If you surround yourself with smart people. If you are willing to contribute to the growth of the group – by both giving and receiving. You’ll reach a higher altitude.

How To Apply Thinking Interdependently in Your Daily Life?

Key steps:

  • Take care of others. Spend time with others you care about.
  • Have different groups of people. Your friends don’t necessarily have the same interests as you. But that shouldn’t stop you from finding other groups of people who can help you develop your passions.
  • Let others shape your thinking, but don’t outsource thinking – called shifting the burden. It’s still you who should decide.

16. Remaining Open to Continuous Learning


Your willingness to continuously learn is probably the most important factor to go beyond the ordinary. Learning Continuously is about being humble when you don’t know and inspired to learn new subjects.

After all, the only constant thing in life is change. What you learned in school is far from useable. In fact, there is a huge chance that even what you learned last week is already obsolete.

How To Apply Remaining Open to Continuous Learning in Your Daily Life?

Key steps:

  • Invest in books. Create a library. Join online portals that are devoted to continuous learning.
  • Gather with people who are inspired to grow. Such that are with growth mindset.
  • Experience new things and learn from them. Take time to review your mistakes and make adjustments.
  • Welcome new information that is even not related to your area of interest.
  • Be humble to admit when you don’t know.

Main Benefits of The 16 Habits of Mind

You always have the option to wait. That is, you could wait for others to teach you how to improve your work. Wait for feedback. Wait for opportunities. And you can wait, and wait, and wait…

Or, you could take the matter in your hands and change your trajectory in a positive direction. Create a thinking system. A framework that allows you to better spot errors in your judgments and find opportunities where others see only negatives.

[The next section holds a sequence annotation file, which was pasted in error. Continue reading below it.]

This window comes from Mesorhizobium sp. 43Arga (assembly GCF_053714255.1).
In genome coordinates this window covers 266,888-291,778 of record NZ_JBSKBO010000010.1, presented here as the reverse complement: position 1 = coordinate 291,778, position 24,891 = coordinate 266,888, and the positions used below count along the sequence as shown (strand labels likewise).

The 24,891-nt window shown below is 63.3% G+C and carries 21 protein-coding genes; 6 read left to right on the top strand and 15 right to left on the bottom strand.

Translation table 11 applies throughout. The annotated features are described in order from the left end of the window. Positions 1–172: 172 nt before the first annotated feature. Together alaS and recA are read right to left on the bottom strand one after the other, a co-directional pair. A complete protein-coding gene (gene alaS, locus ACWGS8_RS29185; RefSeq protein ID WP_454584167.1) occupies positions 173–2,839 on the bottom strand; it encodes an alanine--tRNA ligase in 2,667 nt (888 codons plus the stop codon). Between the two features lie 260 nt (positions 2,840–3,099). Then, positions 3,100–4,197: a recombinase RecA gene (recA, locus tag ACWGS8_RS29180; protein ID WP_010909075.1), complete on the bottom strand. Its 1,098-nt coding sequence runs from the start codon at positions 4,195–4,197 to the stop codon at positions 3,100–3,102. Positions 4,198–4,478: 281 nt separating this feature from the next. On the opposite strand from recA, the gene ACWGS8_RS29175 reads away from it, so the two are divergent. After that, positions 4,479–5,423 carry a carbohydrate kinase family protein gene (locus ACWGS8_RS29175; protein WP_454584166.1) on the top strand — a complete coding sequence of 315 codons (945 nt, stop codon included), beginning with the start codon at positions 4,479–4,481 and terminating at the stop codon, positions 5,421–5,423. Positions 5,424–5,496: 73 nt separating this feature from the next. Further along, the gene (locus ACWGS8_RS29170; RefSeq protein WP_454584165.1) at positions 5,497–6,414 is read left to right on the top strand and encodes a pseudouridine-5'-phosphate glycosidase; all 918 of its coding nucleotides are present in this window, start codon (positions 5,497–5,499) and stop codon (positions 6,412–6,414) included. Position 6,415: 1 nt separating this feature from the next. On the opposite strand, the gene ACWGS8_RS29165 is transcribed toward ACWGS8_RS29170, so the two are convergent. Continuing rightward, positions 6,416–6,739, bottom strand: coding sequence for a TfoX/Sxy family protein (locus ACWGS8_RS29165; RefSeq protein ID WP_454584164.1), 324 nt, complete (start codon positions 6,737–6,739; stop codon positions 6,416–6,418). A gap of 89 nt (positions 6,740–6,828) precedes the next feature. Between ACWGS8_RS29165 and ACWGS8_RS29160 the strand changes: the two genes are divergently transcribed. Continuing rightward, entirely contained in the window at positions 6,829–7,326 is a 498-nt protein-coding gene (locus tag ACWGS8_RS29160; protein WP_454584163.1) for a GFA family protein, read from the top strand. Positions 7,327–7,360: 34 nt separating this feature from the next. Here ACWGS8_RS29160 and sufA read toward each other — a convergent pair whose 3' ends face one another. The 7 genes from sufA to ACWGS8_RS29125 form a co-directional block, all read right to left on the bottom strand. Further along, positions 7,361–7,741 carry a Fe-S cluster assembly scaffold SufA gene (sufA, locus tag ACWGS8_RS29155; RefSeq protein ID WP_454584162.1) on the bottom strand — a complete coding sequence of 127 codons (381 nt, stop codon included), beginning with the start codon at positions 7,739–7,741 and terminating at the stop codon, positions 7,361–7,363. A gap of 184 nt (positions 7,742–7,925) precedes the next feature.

And if it’s still not clear. That’s how the above-described mental tools help you.

The benefits of the 16 Habits of Mind are plenty. Not only that the attributes give you time-tested ways to think. But they also set a scene for your brain and thinking to gradually improve. For your brain to have a tendency towards first-class thinking patterns when confronted with dilemmas.

And even more specifically, I personally consider the benefits of the 16 Habits of Mind to be:

  • They hand you patterns that permit in people intellectual behaviors rather than unproductive ways to think.
  • Make room for new, fresh ideas that can lead to innovation and original solutions.
  • Help you escape rut think and fall into negative states of mind.
  • Promote thinking before acting and considering the consequences.
  • Promote reflection and continuous growth.

Some Closing Thoughts

It’s a myth that great thinkers only have good ideas because they were born insightful. They keep making good decisions because they work (non-stop) on refining their thinking.

Such people are vicarious readers. Have inexhaustible curiosity. Hopeful about the future. Forgiving about the past. Motivated to make things better.

Not only do they have good daily habits. But also keep working on their thinking habits.

I hope that you’ll take some time to think, really think. About the proposed habits of mind and find ways to embed them into your daily life.

“It may be that when we no longer know what to do, we have come to our real work and when we no longer know which way to go, we have begun our real journey. The mind that is not baffled is not employed. The impeded stream is the one that sings.” Wendell Berry

Add to your mental toolset by reading the following:

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  1. Arthur L. Costa, Ed. D. Describing 16 Habits of Mind. On the web:
  2. A lot of times we need to focus on progress not perfection. But perfection shouldn’t be neglected. The idea here is to commit to the process. Practice. And most importantly deliberate practice.
  3. Mayo Clinic, Stress relief from laughter? It’s no joke. On the web:
  4. Max Mcclure, Stanford psychologists find that jokes help us cope with horrifying images. On the web: